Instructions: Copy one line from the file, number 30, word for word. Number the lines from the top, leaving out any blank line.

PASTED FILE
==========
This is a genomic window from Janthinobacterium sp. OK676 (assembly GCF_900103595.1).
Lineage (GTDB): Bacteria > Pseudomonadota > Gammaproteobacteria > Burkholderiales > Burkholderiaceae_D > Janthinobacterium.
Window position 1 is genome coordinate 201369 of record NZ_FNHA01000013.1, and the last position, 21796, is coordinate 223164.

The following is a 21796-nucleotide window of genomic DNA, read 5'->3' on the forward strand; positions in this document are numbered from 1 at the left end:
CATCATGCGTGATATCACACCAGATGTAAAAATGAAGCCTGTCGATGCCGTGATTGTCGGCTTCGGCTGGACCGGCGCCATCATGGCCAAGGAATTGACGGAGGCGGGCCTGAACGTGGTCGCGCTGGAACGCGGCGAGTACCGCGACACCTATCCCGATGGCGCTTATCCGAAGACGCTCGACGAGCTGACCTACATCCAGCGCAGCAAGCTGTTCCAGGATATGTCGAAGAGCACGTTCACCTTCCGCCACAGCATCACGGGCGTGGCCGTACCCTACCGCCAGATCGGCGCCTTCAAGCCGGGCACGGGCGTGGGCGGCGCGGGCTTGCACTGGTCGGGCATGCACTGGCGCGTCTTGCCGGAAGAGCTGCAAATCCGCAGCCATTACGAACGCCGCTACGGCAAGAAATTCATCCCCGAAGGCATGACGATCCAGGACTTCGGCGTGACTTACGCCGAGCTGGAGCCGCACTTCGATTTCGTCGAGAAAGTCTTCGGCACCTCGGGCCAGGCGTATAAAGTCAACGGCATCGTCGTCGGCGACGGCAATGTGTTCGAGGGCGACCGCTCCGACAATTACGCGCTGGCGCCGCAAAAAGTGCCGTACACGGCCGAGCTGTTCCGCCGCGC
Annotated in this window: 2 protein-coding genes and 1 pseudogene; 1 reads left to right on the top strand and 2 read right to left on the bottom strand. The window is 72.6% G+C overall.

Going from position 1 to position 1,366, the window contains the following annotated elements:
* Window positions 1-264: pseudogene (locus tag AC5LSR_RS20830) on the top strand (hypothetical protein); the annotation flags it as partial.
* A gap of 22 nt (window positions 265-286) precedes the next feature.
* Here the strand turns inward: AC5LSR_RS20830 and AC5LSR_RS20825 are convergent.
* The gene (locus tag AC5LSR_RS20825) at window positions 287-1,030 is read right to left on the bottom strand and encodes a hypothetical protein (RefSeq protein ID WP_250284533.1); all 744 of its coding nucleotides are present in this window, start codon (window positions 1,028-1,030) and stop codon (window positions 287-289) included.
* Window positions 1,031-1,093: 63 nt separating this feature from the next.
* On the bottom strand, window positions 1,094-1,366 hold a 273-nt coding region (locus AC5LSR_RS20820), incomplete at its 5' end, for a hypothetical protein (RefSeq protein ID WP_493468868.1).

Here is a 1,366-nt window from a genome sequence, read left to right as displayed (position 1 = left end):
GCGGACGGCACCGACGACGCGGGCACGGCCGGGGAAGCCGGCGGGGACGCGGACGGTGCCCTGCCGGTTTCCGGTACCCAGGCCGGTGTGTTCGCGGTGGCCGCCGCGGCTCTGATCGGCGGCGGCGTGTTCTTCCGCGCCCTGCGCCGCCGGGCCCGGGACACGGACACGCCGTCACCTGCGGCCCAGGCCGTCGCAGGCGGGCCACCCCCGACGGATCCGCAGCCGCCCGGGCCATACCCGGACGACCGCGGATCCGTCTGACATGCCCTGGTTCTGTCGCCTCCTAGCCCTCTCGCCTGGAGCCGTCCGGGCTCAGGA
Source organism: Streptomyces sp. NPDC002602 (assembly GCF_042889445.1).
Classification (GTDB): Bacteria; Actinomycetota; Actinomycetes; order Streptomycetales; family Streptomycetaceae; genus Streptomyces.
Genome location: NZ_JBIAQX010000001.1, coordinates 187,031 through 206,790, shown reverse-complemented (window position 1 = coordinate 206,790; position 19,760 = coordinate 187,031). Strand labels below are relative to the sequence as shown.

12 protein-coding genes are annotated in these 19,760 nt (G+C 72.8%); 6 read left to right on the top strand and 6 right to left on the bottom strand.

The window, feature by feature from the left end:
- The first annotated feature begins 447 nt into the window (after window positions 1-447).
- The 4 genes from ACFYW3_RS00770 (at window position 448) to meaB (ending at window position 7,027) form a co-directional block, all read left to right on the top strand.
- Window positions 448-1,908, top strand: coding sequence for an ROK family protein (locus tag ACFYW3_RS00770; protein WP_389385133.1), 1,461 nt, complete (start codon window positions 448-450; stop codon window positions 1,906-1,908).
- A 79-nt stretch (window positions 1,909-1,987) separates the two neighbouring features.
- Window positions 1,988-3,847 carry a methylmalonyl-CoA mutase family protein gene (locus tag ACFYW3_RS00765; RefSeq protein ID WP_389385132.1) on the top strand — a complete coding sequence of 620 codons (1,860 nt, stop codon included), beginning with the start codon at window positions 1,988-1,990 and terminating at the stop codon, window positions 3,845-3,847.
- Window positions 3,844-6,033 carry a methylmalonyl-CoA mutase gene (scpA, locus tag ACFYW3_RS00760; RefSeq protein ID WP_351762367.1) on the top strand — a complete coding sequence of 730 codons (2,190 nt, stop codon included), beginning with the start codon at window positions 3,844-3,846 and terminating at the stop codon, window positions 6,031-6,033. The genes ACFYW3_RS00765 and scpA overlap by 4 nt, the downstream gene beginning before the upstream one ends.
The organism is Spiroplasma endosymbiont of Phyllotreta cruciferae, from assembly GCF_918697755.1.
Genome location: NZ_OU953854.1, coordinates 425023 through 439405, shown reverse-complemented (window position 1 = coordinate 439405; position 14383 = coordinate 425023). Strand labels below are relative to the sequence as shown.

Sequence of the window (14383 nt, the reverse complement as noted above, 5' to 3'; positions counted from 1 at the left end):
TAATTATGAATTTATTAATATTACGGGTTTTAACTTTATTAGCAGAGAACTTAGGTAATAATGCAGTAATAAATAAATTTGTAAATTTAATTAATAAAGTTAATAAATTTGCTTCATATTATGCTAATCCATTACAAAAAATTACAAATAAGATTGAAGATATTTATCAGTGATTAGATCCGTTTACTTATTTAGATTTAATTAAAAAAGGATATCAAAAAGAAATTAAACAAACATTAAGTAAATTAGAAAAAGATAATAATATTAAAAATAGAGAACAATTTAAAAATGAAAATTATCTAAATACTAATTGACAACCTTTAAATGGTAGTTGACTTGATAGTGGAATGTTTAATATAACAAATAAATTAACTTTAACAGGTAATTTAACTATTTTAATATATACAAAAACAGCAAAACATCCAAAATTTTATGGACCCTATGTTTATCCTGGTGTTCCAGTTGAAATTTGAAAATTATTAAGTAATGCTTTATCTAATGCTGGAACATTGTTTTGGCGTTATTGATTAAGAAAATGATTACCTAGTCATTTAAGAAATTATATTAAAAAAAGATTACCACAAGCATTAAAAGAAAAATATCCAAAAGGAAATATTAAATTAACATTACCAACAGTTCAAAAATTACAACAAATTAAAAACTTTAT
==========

TAATTATGAATTTATTAATATTACGGGTTTTAACTTTATTAGCAGAGAACTTAGGTAATAATGCAGTAATAAATAAATTTGTAAATTTAATTAATAAAGTTAATAAATTTGCTTCATATTATGCTAATCCATTACAAAAAATTACAAATAAGATTGAAGATATTTATCAGTGATTAGATCCGTTTACTTATTTAGATTTAATTAAAAAAGGATATCAAAAAGAAATTAAACAAACATTAAGTAAATTAGAAAAAGATAATAATATTAAAAATAGAGAACAATTTAAAAATGAAAATTATCTAAATACTAATTGACAACCTTTAAATGGTAGTTGACTTGATAGTGGAATGTTTAATATAACAAATAAATTAACTTTAACAGGTAATTTAACTATTTTAATATATACAAAAACAGCAAAACATCCAAAATTTTATGGACCCTATGTTTATCCTGGTGTTCCAGTTGAAATTTGAAAATTATTAAGTAATGCTTTATCTAATGCTGGAACATTGTTTTGGCGTTATTGATTAAGAAAATGATTACCTAGTCATTTAAGAAATTATATTAAAAAAAGATTACCACAAGCATTAAAAGAAAAATATCCAAAAGGAAATATTAAATTAACATTACCAACAGTTCAAAAATTACAACAAATTAAAAACTTTAT